No inspiring, educational posts today. I finished this crazy week by shooting a round of golf. I don't play golf myself, mind you -- I photograph others doing it. Today was the Cross Pointe Innovations charity golf tournament to raise money for P.R.O.M., an organization which provides a senior prom for special needs high school kids who otherwise wouldn't attend a traditional, school-sponsored event. The full gallery has been posted on Prairie Rim Images' commercial site, but I'll give you a little taste of the event below.

Tuesday, June 14, 2011

Saying goodbye, and other unpleasant events

Today, I killed a good friend.  Shazam, a wonderfully loving Vizsla / Springer Spaniel mix, had lived with us since she was weaned 11 years ago.  Our oldest son is only four months older than she was.  Our three kids have never known a time without her, and she was a great companion to them and, recently, to my daughter's 2-year-old Shih-Poo.  Zammy had the softest coat of any dog I've known, was very obedient, very loyal, and generally a great friend.

Friday, June 10, 2011

Photographing fireworks

Photographing fireworks is a popular pastime on certain holidays (like Independence Day in the USA) -- at least for those who aren't responsible for entertaining the little kids by lighting the fireworks. I've tried both lighting and taking pictures at the same time, and it just doesn't work well. You gotta pick one or the other. Anyway, you can get some pretty dramatic shots with just a little pre-planning. Below are a few pointers that I've learned over the years.  With July 4th just a few weeks away, hopefully some of you can find this helpful.

Tuesday, June 7, 2011

Micro-Nikkor 55mm f/2.8 aperture blade cleaning

I once ran across a garage sale selling a Nikon FE body (made 1978-84) with a Micro-Nikkor 55mm f/2.8 AIS macro lens attached. This is a highly regarded lens which will reach 1:2 natively and 1:1 with a 27.5mm extension tube. Even wide open, it's "so sharp you can cut yourself just by looking at it." Everybody loves it, except that this design has a chronic problem: oil leaks onto the aperture blades, causing them to stick. The lens I bought had already succumbed to this. I was too ignorant at the time to realize this and try to talk the seller down, but I still only paid $75 for a body/lens that, in working condition, could fetch $175 on eBay.  It doesn't take much prodding to convince me to take something apart and fix it.

Friday, June 3, 2011

DH on the new world of professional photography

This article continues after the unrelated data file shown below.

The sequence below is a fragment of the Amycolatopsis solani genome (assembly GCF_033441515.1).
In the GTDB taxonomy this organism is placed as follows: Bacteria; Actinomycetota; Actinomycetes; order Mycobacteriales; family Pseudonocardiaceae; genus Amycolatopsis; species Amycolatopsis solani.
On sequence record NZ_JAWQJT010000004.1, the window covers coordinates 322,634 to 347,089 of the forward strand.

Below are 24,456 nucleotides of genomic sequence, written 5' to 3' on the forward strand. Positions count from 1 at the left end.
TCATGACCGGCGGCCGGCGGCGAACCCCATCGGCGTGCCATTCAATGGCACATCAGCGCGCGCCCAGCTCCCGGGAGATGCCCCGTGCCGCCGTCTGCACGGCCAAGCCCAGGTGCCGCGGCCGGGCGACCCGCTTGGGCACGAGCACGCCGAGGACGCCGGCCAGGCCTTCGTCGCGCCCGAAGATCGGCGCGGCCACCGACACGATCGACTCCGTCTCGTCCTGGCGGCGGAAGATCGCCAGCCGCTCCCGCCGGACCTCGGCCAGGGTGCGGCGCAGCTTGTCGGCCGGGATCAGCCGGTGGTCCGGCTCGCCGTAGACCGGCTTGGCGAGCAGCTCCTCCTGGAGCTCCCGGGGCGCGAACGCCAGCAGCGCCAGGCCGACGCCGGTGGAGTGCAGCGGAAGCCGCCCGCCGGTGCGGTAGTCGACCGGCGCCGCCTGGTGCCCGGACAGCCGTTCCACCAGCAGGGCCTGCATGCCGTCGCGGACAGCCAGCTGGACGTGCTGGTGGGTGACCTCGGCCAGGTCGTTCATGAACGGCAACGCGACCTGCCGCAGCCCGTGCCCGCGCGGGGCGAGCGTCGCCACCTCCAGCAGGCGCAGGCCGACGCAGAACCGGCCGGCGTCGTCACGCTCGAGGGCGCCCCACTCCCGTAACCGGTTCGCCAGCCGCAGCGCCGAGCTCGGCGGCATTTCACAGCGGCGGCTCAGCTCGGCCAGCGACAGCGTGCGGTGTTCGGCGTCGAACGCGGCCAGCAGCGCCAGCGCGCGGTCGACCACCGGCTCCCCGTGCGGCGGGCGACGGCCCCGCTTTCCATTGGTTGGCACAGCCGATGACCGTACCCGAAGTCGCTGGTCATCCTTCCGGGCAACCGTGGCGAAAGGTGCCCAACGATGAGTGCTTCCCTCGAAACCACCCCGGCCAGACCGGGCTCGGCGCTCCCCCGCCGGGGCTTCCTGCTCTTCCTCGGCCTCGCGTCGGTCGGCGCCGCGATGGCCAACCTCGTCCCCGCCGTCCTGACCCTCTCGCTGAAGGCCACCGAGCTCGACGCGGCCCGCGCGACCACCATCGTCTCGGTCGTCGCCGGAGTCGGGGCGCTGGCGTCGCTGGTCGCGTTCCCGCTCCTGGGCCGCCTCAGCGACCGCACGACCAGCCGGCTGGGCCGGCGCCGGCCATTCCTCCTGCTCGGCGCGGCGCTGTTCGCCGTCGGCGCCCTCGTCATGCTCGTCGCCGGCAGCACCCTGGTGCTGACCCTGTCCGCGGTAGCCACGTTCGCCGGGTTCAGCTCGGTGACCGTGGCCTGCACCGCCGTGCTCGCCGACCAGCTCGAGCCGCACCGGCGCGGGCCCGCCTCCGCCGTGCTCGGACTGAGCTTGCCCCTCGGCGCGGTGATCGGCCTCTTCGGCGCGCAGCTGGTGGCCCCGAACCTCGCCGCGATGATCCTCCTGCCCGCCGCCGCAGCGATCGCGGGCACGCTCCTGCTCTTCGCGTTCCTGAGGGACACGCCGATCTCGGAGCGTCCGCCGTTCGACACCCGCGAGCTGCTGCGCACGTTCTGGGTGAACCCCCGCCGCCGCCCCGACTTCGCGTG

David Hobby, creator of the overwhelmingly popular web site, has been writing and speaking a lot during the past months about his five-year adventure creating the Strobist web site and eventually turning it into his full-time job.  His is a pretty inspiring story for anybody who wants to work smarter, not harder.  While I do immensely admire DH's skills with a speedlight, I'm even more inspired by the business he has been able to create.  His most recent writing occurred just a couple days ago on Scott Kilby's blog, and that prompted me to share with you a few of his other ramblings on the subject.

Tuesday, May 31, 2011

Details, details

How many times have you gear heads visited a car show and come home with a collection of relatively wide angle shots, taken from head level, of single, entire cars.  If your purpose in taking the shot was to document that you were in close proximity of a shiny car... fine.  Mission accomplished.  But will that really bring back fond memories of the event years from now?

Friday, May 27, 2011

A plea for basic photo organization

We've all seen it:  the proverbial shoebox full of random photos hidden away in a drawer in your parents' basement.  It's fun to look through them and be reminded of the memories they depict.  But what happens a year later when you really need to get a certain picture, but can't find it because you don't know which shoebox it was in?  Sure, laugh... but how many of our own digital photo collections are organized any better?

Wednesday, May 25, 2011


You've stumbled onto the very first post of the new blog for Prairie Rim Images.  We're a photography business based in Lincoln, Nebraska, USA.  Ben Hollingsworth, the lead photographer (that's me), focuses primarily on fine art, commercial, event, product, real estate, and candid photography.  Although I have shot weddings and posed portraits, that's not really my niche.  When I said "we" above, it's because my daughter -- a talented artist in her own right -- occasionally lends a hand when necessary.

Who am I?  I'm a tinkerer -- a died-in-the-wool engineer.  I fix things.